Tuesday, September 18, 2007


Corrie versus Caterpillar, Figuratively

The Ninth Circuit seized upon the fact that the US Government pays for all the Caterpillar big bulldozers shipped to the Israeli Defense Force, which sometimes uses them to destroy houses punitively (houses not people), to rule that the lawsuit by rabid, but apparently slow, America hater Rachel Corrie involved a political question and the Constitution required that it be dismissed (which the District Court had done). Taken out in a Rule 12 b motion. A legal defeat doesn't get much worse than that. A lot of us conservatives who have watched the 'he's hired, he's fired, he's hired' debacle of Erwin Chemerinski at UC Irvine are wondering now if we can go back to 'he's fired' because, if he can't even draft a complaint that gets past a 12 b motion how good, actually, is his command of the law. That's not a form of political 'censorship' by a government entity, UCI, which blogfather Hugh Hewitt had such a problem with, it is merely an apolitical finding about his legal abilities. I guess it's too late though. It's not like the dean has a lot of influence over the proto-lawyers anyway.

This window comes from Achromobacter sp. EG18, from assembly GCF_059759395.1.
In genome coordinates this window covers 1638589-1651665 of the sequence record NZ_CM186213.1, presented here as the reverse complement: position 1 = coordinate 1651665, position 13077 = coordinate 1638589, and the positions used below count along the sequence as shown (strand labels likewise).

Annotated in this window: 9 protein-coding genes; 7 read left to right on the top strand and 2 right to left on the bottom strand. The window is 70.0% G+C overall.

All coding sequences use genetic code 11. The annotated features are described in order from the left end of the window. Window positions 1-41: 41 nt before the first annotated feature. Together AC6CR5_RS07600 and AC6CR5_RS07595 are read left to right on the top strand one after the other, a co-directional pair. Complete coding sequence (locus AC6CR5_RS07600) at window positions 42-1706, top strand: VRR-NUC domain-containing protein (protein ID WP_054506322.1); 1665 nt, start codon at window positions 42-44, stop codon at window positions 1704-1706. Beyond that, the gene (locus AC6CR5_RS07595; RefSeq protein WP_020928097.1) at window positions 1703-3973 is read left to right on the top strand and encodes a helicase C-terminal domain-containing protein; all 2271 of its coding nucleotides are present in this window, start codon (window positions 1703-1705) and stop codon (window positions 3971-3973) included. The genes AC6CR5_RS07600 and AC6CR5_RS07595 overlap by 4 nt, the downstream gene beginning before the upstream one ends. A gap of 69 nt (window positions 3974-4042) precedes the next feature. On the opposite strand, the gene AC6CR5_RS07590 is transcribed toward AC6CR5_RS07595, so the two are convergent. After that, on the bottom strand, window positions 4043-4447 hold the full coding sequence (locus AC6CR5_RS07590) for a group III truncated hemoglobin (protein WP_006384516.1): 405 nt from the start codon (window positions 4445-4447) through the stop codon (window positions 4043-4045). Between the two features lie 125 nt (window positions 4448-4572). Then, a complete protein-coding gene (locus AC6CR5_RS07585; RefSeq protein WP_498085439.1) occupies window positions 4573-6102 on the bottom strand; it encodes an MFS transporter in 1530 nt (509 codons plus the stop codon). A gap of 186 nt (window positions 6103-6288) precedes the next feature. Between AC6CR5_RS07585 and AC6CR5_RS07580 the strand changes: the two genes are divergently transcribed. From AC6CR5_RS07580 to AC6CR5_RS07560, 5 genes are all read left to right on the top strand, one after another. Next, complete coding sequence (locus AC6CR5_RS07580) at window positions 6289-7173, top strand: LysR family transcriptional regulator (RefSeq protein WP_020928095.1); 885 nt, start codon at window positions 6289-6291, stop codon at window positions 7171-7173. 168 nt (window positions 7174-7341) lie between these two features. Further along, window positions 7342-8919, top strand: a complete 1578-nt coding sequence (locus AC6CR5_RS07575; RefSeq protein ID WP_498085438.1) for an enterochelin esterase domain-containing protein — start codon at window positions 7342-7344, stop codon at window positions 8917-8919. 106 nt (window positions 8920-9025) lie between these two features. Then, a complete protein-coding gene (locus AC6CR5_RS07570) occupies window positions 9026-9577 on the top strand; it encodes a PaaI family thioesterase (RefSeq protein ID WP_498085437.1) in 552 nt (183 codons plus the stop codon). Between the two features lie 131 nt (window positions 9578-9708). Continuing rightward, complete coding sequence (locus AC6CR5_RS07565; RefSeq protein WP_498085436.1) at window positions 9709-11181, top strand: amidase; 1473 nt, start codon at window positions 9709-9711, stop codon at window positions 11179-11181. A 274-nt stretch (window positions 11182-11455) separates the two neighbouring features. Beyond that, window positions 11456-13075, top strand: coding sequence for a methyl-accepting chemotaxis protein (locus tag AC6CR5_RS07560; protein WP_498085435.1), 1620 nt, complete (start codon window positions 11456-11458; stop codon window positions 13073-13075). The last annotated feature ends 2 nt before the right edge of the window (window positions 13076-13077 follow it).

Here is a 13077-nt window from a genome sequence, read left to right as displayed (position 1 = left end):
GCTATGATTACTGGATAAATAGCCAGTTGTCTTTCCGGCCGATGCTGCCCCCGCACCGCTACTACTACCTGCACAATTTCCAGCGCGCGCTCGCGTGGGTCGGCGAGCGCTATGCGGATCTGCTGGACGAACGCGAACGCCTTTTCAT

But my question is what if the IDF paid for the bulldozers, would the lawsuit be OK then? And if it was, could Caterpillar designate the bulldozer drivers and the IDF as non-parties at fault, as we can here in Colorado? That would be on top of the comparative negligence defense Caterpillar has in spades, as it is difficult to sneak up on anyone with a D-9.


In Colorado, if you sucessfully get a case dismissed via Rule 12 (b), you are entitled to atty. fees. Let's hope the feds have a similar rule as that is the only way to deter wingnuts like Corrie.

Too bad there isn't a provision requiring the loosing atty. to share in the cost.
No similar rule, as far as I can tell. I'll tell you a sad 12 b story next time we meet.
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